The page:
We rebuild the geometry of elements and infrastructures using 3D laser scanner technology
Structured / projected light scanner
Projected / structured light scanning technology is the fastest scanning technology available and has continued to grow in popularity. It is often used as an alternative to 3D laser scanning, due to the possibility of lasers to be affected by reflective surfaces in special environments.
This technology works by flashing a grid pattern of light on an object, where it is distorted according to the topography or shape of the element. The distorted pattern is then reflected in the scanner, where it is measured.
Each flash of light provides XYZ points or polygons. As an object is scanned from several angles, the data of the different flashes are merged using mathematical models to create a digital model.
The processed scan data, in the form of a cloud of points or mesh, can be used for a number of applications, including measurement, visualization and animation, digital archiving and 3D printing. It can even be used to make a lost wax casting process in which an STL model of the object is created and printed in 3D in wax, which is then used to melt the object into other materials.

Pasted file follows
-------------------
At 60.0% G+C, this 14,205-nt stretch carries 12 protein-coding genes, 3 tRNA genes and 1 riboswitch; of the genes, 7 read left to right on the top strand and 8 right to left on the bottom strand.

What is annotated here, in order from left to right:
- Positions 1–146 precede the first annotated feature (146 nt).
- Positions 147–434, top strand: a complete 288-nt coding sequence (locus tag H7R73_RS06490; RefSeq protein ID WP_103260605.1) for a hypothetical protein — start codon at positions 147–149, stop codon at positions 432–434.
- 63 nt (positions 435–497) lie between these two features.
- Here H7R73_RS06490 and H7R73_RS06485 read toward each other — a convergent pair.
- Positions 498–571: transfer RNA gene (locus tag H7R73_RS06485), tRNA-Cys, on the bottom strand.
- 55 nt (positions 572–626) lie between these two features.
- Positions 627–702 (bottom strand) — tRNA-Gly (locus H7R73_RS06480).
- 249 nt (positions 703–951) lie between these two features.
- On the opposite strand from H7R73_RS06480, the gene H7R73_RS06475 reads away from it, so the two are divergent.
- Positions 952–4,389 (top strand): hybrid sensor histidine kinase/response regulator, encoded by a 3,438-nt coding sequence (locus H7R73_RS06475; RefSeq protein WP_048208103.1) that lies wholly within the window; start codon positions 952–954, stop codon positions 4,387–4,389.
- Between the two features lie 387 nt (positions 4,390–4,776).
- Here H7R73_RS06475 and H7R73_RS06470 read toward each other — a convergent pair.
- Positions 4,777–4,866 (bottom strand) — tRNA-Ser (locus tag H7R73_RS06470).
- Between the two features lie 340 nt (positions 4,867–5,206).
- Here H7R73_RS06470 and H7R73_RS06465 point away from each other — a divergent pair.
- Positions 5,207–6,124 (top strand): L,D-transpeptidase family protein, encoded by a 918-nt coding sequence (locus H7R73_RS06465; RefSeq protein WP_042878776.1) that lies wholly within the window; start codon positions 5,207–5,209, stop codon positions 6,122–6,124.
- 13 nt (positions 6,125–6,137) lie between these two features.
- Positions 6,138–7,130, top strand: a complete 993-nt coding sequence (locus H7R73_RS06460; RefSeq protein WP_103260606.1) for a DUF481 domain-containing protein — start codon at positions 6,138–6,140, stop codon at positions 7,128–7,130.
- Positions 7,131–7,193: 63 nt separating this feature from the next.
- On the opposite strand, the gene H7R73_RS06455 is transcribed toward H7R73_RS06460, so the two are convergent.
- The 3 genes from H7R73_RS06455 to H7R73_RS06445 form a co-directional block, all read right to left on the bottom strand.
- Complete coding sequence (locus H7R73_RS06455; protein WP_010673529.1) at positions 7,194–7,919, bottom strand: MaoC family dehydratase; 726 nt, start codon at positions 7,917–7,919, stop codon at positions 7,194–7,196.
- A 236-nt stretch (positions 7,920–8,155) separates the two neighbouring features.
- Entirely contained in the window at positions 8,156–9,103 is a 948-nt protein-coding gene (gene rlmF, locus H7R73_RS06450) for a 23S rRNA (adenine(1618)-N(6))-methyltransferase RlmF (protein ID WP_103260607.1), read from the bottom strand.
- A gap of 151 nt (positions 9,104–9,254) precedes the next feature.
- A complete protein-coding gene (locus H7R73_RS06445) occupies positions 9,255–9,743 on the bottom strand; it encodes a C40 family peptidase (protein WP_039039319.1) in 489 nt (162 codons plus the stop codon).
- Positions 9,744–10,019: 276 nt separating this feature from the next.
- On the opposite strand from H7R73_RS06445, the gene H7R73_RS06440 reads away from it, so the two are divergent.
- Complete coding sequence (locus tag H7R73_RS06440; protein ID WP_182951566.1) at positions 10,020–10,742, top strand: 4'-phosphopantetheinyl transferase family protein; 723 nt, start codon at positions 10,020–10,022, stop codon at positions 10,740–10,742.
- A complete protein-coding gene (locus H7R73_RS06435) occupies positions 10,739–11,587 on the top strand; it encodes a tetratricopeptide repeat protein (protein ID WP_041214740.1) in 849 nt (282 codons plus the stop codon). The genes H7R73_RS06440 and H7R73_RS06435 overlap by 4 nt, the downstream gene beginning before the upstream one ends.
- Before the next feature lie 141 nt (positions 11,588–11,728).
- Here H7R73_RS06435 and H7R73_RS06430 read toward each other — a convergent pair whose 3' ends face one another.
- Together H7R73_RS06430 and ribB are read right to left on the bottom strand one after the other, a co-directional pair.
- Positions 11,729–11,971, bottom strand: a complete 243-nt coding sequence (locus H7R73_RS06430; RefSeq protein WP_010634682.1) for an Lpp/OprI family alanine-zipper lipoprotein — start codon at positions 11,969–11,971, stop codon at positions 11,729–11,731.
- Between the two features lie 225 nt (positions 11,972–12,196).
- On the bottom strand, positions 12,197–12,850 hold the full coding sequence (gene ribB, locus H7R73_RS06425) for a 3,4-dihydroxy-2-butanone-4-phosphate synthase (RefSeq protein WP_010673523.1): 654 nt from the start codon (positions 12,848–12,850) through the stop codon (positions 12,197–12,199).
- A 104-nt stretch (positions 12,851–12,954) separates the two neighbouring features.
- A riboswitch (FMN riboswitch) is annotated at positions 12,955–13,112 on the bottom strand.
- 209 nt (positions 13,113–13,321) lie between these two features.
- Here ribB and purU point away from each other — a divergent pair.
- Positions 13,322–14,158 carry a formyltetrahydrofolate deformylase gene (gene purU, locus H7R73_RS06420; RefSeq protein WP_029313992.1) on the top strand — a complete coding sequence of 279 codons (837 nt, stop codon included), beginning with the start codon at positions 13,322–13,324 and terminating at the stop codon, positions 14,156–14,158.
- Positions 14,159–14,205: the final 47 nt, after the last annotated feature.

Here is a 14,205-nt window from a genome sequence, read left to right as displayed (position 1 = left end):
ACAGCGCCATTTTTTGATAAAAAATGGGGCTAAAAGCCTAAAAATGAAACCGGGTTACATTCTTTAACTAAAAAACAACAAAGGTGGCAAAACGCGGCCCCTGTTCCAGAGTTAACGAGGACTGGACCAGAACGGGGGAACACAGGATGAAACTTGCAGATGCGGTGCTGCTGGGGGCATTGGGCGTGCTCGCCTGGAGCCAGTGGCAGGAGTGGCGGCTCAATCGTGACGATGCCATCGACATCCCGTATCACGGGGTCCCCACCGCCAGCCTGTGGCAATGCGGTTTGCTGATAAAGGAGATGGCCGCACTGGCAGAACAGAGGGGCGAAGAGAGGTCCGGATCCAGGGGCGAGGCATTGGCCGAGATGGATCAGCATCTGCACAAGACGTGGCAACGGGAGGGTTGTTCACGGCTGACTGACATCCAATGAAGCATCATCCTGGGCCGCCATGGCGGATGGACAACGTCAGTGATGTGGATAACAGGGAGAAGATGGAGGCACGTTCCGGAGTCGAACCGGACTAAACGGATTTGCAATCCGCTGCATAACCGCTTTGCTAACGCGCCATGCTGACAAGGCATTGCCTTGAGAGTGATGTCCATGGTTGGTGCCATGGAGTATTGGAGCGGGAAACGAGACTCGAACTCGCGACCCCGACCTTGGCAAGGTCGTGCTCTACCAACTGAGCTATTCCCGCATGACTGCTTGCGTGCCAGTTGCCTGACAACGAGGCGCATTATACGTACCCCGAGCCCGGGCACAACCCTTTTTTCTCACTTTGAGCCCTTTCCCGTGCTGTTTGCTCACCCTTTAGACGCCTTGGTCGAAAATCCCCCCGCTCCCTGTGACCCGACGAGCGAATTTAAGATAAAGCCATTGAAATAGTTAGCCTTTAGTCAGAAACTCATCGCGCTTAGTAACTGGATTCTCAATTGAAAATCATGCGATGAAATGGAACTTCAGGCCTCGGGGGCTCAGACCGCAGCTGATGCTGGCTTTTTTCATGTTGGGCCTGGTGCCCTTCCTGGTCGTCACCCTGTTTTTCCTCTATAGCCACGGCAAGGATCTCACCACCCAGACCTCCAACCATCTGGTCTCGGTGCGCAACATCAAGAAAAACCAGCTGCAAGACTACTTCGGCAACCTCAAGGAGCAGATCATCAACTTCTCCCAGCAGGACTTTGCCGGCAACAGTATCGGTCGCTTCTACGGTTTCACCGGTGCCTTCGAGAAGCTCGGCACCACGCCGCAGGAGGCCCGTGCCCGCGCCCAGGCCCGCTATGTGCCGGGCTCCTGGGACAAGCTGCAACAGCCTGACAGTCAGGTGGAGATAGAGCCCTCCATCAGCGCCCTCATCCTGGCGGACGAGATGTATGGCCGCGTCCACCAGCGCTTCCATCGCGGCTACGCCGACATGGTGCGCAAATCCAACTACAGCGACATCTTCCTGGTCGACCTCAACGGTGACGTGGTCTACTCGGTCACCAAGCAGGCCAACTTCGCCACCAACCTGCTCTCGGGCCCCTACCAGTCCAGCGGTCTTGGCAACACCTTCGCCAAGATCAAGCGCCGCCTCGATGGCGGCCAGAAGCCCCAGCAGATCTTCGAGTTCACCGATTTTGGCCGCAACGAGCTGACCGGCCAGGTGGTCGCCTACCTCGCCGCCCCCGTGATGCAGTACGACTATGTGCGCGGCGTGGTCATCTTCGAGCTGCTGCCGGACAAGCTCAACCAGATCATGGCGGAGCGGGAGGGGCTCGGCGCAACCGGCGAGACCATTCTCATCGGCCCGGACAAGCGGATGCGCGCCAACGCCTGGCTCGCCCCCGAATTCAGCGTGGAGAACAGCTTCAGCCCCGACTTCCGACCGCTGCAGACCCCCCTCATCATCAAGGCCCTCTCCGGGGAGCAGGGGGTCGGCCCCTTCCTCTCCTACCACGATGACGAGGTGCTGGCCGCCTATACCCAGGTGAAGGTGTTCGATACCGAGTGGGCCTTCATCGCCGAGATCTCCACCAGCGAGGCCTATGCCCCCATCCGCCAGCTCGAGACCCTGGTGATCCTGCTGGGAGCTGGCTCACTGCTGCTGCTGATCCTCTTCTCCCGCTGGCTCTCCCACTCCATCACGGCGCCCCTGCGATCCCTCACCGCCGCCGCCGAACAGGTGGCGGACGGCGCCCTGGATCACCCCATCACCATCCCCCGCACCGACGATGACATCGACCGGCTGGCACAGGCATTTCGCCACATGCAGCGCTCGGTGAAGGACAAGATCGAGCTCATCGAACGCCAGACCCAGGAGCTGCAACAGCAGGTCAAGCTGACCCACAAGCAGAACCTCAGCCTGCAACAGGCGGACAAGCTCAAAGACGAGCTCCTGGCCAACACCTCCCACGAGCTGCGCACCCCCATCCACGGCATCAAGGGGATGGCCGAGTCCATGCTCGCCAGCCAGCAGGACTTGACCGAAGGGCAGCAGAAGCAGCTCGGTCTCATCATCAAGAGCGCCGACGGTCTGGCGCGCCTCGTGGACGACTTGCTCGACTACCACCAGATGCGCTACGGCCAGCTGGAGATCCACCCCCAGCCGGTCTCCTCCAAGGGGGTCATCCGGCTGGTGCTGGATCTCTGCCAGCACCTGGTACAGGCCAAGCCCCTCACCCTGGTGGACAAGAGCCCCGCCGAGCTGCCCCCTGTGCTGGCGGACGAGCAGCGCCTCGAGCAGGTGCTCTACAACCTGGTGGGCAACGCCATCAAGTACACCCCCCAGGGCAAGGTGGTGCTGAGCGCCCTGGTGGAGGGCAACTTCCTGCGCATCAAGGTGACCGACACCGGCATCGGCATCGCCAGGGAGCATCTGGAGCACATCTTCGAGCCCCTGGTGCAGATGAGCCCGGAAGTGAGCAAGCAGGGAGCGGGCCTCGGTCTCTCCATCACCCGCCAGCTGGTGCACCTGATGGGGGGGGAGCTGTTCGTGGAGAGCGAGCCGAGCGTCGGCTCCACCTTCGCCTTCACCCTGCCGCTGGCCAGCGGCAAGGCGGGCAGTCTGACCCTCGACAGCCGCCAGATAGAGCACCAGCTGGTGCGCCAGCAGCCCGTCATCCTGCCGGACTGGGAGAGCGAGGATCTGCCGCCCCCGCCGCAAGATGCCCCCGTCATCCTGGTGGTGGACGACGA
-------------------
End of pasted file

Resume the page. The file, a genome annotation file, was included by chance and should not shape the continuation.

Utility and employment:
3D structured light scanners are a flexible tool for scanning a wide range of objects in different sizes and shapes. Ideal for:
Highly detailed organic surfaces
Fragile objects that cannot be physically touched by a measuring device.
Volume scanning: can be automated to scan at high speed.
Document architectural and industrial elements to be incorporated into BIM (Building Information Modeling) platforms
The type of structured light scan you should use will depend on other surface features, such as reflectivity, transparency and roughness.
This technology allows museums to quickly archive their collections digitally and share them on the computer with anyone around the world.
3D scanning process:
Below we show the process of capturing information using a 3D scanner, the resulting digital model (polygon mesh / point cloud) and playback on 3D printers.